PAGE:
Lines written after the Tynewydd innundation

Ten days, far down, these five drew painful breath,

And heard, at last, the strokes that hewed a way

Through the black wall; a race 'twixt strength and death,

Hunger and water waiting for their prey.

Ten days, above, the valley poured it's life,

Men, women and children, round the sodden grave,

To watch, with heart-sick hope, the stubborn strife

Betwixt men's power to bear, men's power to save.

Ten days, wide England through, the nation's heart

Hung on the struggle with one pulse, one breath,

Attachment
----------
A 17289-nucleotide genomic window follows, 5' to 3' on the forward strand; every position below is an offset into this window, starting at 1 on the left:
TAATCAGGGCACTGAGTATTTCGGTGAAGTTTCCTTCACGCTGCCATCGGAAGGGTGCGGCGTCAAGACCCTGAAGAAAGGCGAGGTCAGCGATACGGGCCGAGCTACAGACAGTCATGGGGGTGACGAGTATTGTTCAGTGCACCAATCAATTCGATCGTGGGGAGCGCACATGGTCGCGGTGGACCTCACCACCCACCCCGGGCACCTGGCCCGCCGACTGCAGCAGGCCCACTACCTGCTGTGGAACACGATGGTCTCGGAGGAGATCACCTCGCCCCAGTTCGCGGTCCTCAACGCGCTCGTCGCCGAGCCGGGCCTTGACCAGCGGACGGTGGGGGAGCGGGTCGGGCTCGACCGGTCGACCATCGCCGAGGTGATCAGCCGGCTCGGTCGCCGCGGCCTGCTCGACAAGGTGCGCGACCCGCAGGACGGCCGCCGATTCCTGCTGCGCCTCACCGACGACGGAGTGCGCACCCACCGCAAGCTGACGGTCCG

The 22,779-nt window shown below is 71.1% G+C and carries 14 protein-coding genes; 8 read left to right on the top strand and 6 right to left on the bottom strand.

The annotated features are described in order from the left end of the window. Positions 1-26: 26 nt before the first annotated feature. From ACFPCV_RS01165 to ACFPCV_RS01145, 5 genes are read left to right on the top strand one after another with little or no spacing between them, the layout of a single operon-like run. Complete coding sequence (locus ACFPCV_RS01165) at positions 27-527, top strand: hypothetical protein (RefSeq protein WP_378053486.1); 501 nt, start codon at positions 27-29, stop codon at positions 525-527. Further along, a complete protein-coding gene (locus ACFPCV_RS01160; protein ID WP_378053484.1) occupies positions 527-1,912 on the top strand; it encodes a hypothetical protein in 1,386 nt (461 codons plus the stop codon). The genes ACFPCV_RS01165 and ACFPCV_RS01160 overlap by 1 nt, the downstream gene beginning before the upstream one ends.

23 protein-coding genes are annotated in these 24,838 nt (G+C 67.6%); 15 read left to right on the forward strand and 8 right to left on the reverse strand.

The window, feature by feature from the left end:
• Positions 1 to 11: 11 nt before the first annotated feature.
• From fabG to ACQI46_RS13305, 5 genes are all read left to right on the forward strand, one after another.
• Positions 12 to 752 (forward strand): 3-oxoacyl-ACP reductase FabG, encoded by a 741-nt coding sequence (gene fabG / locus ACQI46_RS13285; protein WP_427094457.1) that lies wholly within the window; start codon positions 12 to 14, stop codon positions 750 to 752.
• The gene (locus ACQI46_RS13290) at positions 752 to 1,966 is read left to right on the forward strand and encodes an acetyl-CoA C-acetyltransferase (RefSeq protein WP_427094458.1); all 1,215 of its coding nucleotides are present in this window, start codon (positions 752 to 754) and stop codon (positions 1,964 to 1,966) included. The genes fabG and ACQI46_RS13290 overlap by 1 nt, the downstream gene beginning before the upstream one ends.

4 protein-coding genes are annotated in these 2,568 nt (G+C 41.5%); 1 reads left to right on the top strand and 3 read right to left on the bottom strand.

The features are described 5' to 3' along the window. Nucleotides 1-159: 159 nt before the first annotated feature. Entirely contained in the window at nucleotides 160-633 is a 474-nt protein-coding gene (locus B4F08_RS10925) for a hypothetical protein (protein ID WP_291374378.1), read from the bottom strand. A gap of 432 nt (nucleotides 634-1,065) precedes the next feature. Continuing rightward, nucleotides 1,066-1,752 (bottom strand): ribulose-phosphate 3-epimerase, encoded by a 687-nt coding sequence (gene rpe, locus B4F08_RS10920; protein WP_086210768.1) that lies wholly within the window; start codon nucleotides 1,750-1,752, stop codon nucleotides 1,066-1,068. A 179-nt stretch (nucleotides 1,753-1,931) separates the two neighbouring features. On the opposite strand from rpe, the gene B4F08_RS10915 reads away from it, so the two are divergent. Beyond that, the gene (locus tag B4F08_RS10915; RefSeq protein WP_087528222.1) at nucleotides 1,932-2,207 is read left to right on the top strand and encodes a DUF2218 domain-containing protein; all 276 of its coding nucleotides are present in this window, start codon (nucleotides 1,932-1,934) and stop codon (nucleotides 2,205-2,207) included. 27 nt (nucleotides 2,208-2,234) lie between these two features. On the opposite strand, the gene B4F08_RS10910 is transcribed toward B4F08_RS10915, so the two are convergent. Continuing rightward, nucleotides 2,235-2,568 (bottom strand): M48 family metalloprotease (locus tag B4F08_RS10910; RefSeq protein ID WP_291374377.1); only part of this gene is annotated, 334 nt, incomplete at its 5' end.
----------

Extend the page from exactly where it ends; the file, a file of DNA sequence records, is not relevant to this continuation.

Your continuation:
Answering the wires, which told the yards that part

The savers from the sufferers - life from death.

Great strife in little space was theirs to wage;

That black wall their last foe; with poisonous flame,

Pent air let loose, and prisoned water's rage,

Still rising as salvation nearer came.

One side that wall, the life that ebbed away,

As inch by inch the cruel waters crept;

The other side, strong arms the pick that sway

In face of many deaths - till forth there leapt

The shout of victory, for life and strength

Had been too much for death; the five were won

From famine, water, fire, and clasped at length

Their savers' helping hands - the fight was done!

And England's heart, in common sympathy,

Uttered itself in burst of thankful prayer:

From throne and cottage rose one happy cry,

"WELL DONE!" as if all England gathered there.